Why Boulder is the home of modern American cycling
Last week, I was asked to sit on the advisory board of the U. S. Cycling Monument — which will be a memorial to the sport in this country. Its goal is to raise funds to build the monument, a futuristic metal-and-stone sculpture, in the Boulder, Colorado, park that is regarded as the spiritual home of modern American cycling.
North Boulder Park is where a young Davis Phinney watched bike racing for the first time, fell in love with the sport, and later became America’s most-winning sprinter ever. It’s where a young Greg LeMond was crowned overall winner of the Coors International Bicycle Classic before he became the first American to win the Tour de France. And it’s in the center of the city where the foundations were laid for today’s major U.S. stage races, including the Amgen Tour of California and Colorado’s U.S. Pro Cycling Challenge.
The story began in the early-1970s when a 19-year-old Mo Siegel founded a small herbal tea company, Celestial Seasonings, to supply local health food stores. Siegel and his hippie friends, who handpicked herbs and wild berries for their teas, were environmentalists, and after their nascent business passed a million dollars in sales, Siegel decided he wanted to generate awareness of cycling’s environmental benefits (and also publicize the company’s best-selling tea, Red Zinger), by organizing a bike race.
The Red Zinger Classic started out as a modest two-day, three-stage event, with a short time trial, a hilly road race through Colorado’s Front Range, and a criterium in North Boulder Park. It had a tiny budget of $50,000 but heaps of enthusiasm from Siegel’s Boulder employees and local volunteers. The inaugural edition, in 1975, was the one that attracted Phinney to the sport. It did the same two years later for Michael Aisner, a journalism student at the University of Colorado’s Boulder campus, who was moonlighting as a DJ for a Denver radio station and stumbled into a career as a promoter. It happened like this….
When Aisner saw a public service ad by the International Fund for Animal Welfare in 1976, asking for signatures to stop the killing of baby seals in Canada, he talked about it on his Denver radio show and garnered some 20,000 names for the petition. Impressed, the IFAW offered him a marketing job, and Aisner organized a trip by French movie-star campaigners Yvette Mimieux and Brigitte Bardot to witness the seal hunt in February 1977.
The subsequent story in Time magazine was read by Siegel, who contacted Aisner and invited him to lunch. “At the end of the lunch,” Aisner recalled, “Mo said, ‘So, you’re obviously good at PR. Would you mind doing PR for the bike race?’ I’d never even seen one before, but … I’m a curious guy, so I said, ‘I may as well do it.’”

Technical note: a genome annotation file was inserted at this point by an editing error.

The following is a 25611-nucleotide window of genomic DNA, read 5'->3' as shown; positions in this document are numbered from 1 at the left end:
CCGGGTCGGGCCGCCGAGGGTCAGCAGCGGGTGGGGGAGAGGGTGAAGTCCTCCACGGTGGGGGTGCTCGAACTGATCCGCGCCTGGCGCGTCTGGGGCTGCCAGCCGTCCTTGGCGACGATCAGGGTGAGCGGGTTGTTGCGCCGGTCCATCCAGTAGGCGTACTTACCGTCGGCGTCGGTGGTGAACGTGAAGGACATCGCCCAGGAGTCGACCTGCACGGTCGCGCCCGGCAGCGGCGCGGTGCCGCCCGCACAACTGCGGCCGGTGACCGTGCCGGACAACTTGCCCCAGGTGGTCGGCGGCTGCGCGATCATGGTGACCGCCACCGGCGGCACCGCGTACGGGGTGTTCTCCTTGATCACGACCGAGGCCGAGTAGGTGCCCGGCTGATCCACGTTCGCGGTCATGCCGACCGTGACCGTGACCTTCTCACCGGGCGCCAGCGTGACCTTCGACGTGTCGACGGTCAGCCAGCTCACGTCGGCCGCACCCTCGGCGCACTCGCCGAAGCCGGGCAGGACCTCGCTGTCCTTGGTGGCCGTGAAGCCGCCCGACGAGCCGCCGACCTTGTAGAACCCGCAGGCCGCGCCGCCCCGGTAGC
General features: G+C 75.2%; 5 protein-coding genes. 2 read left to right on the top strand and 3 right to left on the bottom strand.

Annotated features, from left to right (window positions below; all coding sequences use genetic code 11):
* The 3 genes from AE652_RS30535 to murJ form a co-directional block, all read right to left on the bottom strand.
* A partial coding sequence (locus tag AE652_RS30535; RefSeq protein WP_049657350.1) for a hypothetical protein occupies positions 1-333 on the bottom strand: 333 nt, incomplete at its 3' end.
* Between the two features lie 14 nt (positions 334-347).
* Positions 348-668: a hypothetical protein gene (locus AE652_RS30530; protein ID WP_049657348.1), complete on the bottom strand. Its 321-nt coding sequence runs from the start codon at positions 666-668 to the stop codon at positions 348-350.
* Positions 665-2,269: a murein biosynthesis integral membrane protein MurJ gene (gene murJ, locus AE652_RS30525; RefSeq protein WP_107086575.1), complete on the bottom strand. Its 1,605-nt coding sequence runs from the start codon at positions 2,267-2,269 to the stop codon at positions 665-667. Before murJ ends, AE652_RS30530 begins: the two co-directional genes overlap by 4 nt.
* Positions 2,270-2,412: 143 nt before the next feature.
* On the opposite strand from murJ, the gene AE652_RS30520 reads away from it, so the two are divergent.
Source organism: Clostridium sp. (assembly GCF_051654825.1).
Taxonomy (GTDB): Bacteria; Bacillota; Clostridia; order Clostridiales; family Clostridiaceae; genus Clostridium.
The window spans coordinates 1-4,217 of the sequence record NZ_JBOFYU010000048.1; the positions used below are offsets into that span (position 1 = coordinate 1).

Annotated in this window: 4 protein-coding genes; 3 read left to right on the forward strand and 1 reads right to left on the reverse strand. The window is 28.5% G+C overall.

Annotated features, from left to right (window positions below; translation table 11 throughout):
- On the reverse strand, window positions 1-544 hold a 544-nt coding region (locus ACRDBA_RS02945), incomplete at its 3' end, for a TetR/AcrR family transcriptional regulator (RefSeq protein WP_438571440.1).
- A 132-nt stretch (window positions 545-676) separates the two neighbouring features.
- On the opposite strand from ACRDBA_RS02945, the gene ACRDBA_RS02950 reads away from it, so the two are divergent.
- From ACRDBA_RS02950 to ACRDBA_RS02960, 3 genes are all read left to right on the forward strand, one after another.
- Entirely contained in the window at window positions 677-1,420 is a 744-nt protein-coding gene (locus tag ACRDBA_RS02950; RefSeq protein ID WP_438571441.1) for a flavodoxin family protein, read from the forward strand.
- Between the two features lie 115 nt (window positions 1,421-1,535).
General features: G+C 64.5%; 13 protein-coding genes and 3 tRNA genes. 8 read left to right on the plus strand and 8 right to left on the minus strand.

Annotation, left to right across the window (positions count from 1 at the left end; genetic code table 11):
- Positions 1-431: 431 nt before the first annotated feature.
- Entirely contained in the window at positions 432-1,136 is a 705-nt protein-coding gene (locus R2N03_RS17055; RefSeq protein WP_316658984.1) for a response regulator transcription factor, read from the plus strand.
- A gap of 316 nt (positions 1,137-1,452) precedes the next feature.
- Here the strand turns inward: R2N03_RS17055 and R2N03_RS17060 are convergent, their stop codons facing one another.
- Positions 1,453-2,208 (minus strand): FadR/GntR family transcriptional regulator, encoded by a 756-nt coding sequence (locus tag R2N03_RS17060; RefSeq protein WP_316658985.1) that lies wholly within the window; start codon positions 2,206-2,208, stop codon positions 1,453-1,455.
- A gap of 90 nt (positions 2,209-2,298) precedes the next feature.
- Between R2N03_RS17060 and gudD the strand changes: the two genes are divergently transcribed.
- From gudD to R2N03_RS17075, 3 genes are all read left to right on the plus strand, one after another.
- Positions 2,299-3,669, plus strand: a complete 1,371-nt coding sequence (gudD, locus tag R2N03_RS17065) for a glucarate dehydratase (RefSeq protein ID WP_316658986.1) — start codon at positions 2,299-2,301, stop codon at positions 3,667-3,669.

Aisner produced documentaries of the race in his three-year stint as PR director, getting the film shown as a B-feature in cinemas all over the West. By 1978, the Zinger had expanded to seven stages, but the higher budget and extra working hours it now demanded became too much for the tea company. As a result, Siegel sold the event for one dollar to Aisner, who obtained the Adolph Coors Company as title sponsor and re-launched it in 1980 as the Coors International Bicycle Classic, adding stages in the Colorado ski resorts of Breckenridge, Vail and Aspen, and eventually extending it to California and even Hawaii over its two-week span.
The Coors, as it became known, had a glorious nine-year run, with the peak coming in the mid-1980s. Discussing those races, two-time Coors winner Dale Stetina told me, “I loved the Coors Classic because often, in the later days, the European pros would come over. They thought, because it was the U.S., they wouldn’t have a problem and it would be a cakewalk. They would come over, confident to race us at altitude on our home turf, and we would usually stomp ’em to pieces.”
That didn’t happen in 1985-86, when five-time Tour de France winner Bernard Hinault came to Colorado with his La Vie Claire team. The French star helped teammate LeMond win the Coors in ’85 and won it himself the following year. Reporting the race as the editor of a European-based cycling magazine, I became so intrigued with the event and enraptured by Boulder that I moved to the city in 1987.